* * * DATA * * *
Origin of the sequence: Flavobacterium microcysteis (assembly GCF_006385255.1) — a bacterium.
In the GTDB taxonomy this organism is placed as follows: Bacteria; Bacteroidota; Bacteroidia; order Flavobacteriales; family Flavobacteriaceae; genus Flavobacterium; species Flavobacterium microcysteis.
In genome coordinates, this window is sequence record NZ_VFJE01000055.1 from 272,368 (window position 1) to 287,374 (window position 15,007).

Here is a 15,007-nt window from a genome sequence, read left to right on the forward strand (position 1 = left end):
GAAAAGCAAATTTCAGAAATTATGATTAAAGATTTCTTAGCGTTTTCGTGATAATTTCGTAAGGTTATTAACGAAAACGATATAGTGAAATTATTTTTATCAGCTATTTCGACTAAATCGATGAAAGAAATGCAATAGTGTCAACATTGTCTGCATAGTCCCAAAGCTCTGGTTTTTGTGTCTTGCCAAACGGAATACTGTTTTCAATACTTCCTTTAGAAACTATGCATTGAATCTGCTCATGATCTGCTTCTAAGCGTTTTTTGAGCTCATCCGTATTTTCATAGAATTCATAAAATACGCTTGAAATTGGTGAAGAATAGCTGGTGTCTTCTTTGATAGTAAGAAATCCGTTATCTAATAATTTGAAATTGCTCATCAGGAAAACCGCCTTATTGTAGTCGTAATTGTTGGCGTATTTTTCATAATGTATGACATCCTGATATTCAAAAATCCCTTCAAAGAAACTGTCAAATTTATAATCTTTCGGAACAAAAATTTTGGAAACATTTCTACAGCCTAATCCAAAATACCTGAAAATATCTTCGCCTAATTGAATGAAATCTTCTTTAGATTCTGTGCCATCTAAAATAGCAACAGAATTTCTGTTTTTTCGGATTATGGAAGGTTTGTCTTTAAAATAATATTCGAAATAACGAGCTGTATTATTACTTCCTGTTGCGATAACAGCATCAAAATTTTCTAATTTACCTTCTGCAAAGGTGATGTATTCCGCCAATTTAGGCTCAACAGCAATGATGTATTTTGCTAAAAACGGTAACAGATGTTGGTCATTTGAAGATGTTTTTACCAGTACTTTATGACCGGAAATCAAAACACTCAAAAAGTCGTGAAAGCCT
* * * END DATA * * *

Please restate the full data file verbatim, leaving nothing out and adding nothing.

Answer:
Origin of the sequence: Flavobacterium microcysteis (assembly GCF_006385255.1) — a bacterium.
In the GTDB taxonomy this organism is placed as follows: Bacteria; Bacteroidota; Bacteroidia; order Flavobacteriales; family Flavobacteriaceae; genus Flavobacterium; species Flavobacterium microcysteis.
In genome coordinates, this window is sequence record NZ_VFJE01000055.1 from 272,368 (window position 1) to 287,374 (window position 15,007).

Here is a 15,007-nt window from a genome sequence, read left to right on the forward strand (position 1 = left end):
GAAAAGCAAATTTCAGAAATTATGATTAAAGATTTCTTAGCGTTTTCGTGATAATTTCGTAAGGTTATTAACGAAAACGATATAGTGAAATTATTTTTATCAGCTATTTCGACTAAATCGATGAAAGAAATGCAATAGTGTCAACATTGTCTGCATAGTCCCAAAGCTCTGGTTTTTGTGTCTTGCCAAACGGAATACTGTTTTCAATACTTCCTTTAGAAACTATGCATTGAATCTGCTCATGATCTGCTTCTAAGCGTTTTTTGAGCTCATCCGTATTTTCATAGAATTCATAAAATACGCTTGAAATTGGTGAAGAATAGCTGGTGTCTTCTTTGATAGTAAGAAATCCGTTATCTAATAATTTGAAATTGCTCATCAGGAAAACCGCCTTATTGTAGTCGTAATTGTTGGCGTATTTTTCATAATGTATGACATCCTGATATTCAAAAATCCCTTCAAAGAAACTGTCAAATTTATAATCTTTCGGAACAAAAATTTTGGAAACATTTCTACAGCCTAATCCAAAATACCTGAAAATATCTTCGCCTAATTGAATGAAATCTTCTTTAGATTCTGTGCCATCTAAAATAGCAACAGAATTTCTGTTTTTTCGGATTATGGAAGGTTTGTCTTTAAAATAATATTCGAAATAACGAGCTGTATTATTACTTCCTGTTGCGATAACAGCATCAAAATTTTCTAATTTACCTTCTGCAAAGGTGATGTATTCCGCCAATTTAGGCTCAACAGCAATGATGTATTTTGCTAAAAACGGTAACAGATGTTGGTCATTTGAAGATGTTTTTACCAGTACTTTATGACCGGAAATCAAAACACTCAAAAAGTCGTGAAAGCCT